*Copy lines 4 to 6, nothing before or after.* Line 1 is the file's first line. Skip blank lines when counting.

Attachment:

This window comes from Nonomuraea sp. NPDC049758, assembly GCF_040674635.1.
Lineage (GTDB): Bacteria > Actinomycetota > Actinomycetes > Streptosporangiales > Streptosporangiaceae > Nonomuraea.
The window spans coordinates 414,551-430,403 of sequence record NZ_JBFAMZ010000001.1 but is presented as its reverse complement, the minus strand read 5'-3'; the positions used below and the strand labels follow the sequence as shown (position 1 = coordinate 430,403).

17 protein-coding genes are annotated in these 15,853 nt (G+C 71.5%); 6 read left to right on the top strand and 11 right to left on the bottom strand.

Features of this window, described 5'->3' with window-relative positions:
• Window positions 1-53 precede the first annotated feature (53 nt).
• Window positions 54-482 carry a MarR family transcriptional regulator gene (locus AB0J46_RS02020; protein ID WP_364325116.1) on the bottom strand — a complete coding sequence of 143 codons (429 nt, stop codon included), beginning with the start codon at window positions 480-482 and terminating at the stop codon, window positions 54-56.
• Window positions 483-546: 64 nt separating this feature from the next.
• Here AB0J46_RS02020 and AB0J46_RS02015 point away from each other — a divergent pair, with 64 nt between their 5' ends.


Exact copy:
17 protein-coding genes are annotated in these 15,853 nt (G+C 71.5%); 6 read left to right on the top strand and 11 right to left on the bottom strand.

Features of this window, described 5'->3' with window-relative positions:
• Window positions 1-53 precede the first annotated feature (53 nt).